In the Nottinghamshire coalfield where I was brought up there was a Co-op on every corner or so it seemed and most people shoped at the Co-op. I remember my grandmother talking about her dividend from being a Co-op member/regular customer. You could identify a Co-op store as much by its architechture as anything else; in Notts and Derby they all seemed to be built in a similar and at times grand style. Many had a black and white timbered roof apex I seem to recall and I thought as a young lad they all had to be built like that.
Oddly and by chance I then moved at the age of 6 to where many people see the birth of the Co-operative movement – Toad Lane, Rochdale.
Much later in life my good friend Cllr. Bruce Hubbard became a member of the Co-operative Committee for a while.
The link below seems to sum up the ideals of the co=operative movement all be it in this case in America.
Here in the UK the Co-op company has hit the headlines for all the wrong reasons in recent times as its banking side of the business has run into hard times and scandals.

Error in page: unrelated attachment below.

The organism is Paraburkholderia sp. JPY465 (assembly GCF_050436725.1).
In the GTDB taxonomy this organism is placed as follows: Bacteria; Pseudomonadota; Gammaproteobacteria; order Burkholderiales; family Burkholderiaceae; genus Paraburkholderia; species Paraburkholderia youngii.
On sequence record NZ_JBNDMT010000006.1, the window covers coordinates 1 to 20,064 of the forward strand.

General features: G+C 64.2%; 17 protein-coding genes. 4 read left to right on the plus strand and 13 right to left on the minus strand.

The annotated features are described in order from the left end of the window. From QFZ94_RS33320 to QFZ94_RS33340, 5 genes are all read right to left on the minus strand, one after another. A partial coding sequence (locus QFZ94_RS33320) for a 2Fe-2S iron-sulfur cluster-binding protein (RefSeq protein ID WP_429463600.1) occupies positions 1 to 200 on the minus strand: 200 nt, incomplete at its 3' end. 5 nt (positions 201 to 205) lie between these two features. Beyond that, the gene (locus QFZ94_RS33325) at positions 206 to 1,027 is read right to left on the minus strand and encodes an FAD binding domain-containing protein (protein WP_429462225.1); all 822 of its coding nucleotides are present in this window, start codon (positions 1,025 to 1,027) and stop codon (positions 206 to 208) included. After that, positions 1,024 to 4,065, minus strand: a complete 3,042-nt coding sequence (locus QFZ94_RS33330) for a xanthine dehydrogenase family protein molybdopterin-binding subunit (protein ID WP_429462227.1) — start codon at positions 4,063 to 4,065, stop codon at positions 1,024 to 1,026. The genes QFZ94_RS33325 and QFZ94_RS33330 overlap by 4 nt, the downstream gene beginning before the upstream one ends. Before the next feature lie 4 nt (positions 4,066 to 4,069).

I have often wondered why the Co-op Party (the political wing of the Co-op movement) is still a sister party to Labour as it has moved far away from the ideals of mutual businesses particularly since the Blair years when it became a Party of big business. Indeed, the political will to promote mutuals is now far more firmly embedded in the Lib Dems than it is in the modern Labour Party. My years of working in the trade union movement also led me to think that it too is hardly enthusiastic about co-ops and mutuals generally. It seems that the potential independence and individuality of co-ops and mutuals can be at odds with many socialist ideas about centralist control.
I would like to see Nick Clegg and the Lib Dem Leadership champion co-ops and mutual ownership of businesses even more though because if we Liberals don’t who will in this capitalist world we live in.